Should he leave Verizon post-merger, Michael Capellas stands to get a package far sweeter than the one he got when he departed HP.
For Capellas, the MCI parachute is a much larger package than the one he received three years ago when he left his post as Hewlett-Packard president. Capellas, who served as Compaq chief executive before its merger with HP, received $14.4 million in that severance deal.
Between the two severance packages, Capellas could stand to receive a combined cushion of nearly $54 million in roughly a three-year period.
MCI shareholders are expected to approve the $8.4 billion Verizon merger on Oct. 6. Industry watchers do not anticipate that Capellas will remain at the combined company long, given he has no contract that requires him to stay for a designated period during the transition.
"Following the proposed merger, it is anticipated that Mr. Capellas would be entitled to terminate his employment for good reason," according to MCI's proxy filed with the SEC.
Capellas defines "good reason" as a demotion or removal from any of his positions, a material adverse change by the employer in his duties or responsibilities, a decrease in base pay or MCI's failure to provide performance bonuses as provided in the agreement.
Capellas, 51, currently serves as chief executive and president of MCI.
The MCI severance package calls for Capellas to receive a lump sum payment of three times his base salary and a target bonus. All MCI options and stock grants he has received to date would vest immediately, according to the SEC filing.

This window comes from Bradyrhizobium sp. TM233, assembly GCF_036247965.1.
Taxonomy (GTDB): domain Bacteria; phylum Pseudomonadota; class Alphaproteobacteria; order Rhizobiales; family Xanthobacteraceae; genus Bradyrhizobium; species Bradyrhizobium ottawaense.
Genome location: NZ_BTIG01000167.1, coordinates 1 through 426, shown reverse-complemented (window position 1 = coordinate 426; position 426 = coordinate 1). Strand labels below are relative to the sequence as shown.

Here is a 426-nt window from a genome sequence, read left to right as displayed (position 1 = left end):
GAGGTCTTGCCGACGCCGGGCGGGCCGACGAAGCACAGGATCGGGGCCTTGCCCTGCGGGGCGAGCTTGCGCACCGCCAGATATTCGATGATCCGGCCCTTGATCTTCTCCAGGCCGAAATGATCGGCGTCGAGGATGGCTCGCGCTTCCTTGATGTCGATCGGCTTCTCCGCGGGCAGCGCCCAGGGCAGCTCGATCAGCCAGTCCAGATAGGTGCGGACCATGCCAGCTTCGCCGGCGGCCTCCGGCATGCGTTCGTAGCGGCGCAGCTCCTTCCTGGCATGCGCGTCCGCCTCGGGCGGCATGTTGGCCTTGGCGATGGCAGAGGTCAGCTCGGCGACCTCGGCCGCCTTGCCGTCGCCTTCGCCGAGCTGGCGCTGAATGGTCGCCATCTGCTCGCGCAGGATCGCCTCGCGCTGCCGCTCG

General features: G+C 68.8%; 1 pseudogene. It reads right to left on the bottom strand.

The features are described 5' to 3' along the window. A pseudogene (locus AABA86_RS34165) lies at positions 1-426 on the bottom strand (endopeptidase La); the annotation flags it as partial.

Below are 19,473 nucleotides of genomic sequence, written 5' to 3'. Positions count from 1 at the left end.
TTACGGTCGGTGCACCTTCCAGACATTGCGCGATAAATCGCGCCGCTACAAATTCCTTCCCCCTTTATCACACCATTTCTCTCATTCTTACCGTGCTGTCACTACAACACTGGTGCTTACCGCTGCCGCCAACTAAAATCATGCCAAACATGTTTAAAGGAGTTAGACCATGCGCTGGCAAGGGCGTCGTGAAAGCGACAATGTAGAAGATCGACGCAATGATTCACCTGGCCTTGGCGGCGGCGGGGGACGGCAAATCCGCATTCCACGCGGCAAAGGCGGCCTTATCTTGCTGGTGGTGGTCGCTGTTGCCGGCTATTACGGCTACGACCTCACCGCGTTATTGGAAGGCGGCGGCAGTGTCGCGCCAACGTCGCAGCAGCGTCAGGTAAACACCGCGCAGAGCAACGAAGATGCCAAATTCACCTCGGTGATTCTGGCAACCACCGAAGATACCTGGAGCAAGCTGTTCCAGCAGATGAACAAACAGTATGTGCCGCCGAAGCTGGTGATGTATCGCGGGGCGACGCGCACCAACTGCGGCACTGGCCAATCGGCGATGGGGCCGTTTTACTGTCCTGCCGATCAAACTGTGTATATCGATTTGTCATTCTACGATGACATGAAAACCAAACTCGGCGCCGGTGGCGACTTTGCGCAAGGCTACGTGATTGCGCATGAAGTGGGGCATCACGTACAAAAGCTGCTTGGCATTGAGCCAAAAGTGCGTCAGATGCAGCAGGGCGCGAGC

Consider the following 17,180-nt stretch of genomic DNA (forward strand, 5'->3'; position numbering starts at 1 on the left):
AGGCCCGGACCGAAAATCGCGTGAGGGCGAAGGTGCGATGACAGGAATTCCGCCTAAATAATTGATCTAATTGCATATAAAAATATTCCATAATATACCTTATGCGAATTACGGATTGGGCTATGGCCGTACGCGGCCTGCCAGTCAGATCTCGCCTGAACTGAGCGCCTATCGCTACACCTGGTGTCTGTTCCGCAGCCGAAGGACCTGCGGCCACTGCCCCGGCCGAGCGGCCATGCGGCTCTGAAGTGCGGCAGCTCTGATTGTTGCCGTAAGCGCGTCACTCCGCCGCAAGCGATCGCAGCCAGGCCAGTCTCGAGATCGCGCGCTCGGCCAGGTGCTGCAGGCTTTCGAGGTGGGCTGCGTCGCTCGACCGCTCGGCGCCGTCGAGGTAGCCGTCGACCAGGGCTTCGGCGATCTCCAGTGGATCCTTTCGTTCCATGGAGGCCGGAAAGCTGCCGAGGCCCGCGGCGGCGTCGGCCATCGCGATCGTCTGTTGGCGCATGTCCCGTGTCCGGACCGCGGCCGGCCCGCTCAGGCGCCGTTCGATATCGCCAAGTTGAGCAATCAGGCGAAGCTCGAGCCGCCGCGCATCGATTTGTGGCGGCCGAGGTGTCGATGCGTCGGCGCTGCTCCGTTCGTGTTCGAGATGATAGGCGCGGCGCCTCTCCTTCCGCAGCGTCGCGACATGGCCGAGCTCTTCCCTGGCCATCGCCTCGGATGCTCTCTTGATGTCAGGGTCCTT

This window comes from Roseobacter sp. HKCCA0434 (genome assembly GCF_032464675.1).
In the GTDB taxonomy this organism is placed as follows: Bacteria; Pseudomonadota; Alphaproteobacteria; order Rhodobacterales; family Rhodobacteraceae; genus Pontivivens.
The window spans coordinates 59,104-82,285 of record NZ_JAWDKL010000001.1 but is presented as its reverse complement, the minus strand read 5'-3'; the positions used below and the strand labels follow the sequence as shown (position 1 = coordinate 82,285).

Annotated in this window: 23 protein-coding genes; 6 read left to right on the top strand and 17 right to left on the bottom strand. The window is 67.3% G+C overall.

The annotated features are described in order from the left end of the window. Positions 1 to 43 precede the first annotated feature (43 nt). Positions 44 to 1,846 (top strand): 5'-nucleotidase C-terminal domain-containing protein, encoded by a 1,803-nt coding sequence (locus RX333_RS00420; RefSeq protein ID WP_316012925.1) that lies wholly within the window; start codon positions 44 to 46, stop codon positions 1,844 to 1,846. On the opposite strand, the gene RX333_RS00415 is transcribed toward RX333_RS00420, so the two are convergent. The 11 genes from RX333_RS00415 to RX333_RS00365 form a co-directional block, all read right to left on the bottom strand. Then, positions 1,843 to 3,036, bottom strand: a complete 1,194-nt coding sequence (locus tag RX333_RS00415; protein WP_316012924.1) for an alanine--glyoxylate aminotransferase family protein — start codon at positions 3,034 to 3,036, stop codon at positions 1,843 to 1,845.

Capellas received a similar payout plan at HP, where he landed three times his salary and bonus.
HP shareholders, however, were not happy with doling out severance packages of that size. HP investors passed a resolution roughly six months after Capellas left that called for shareholder approval for severance packages that exceeded 2.99 times an executive's salary and bonus. The initiative, passed during the company's annual meeting, was not binding and the company said its board would take it under advisement.
MCI, of course, will not have to worry about such an issue since it will cease to exist as an independent entity following the Verizon merger. The companies have previously indicated that they expect to close the transaction by the end of the year.
The merger will bring to close a colorful past for MCI, which previously was called WorldCom. Capellas joined the company in 2002, when it was still known as the infamous WorldCom and facing a $9 billion accounting scandal, a probe by the SEC and a Chapter 11 bankruptcy.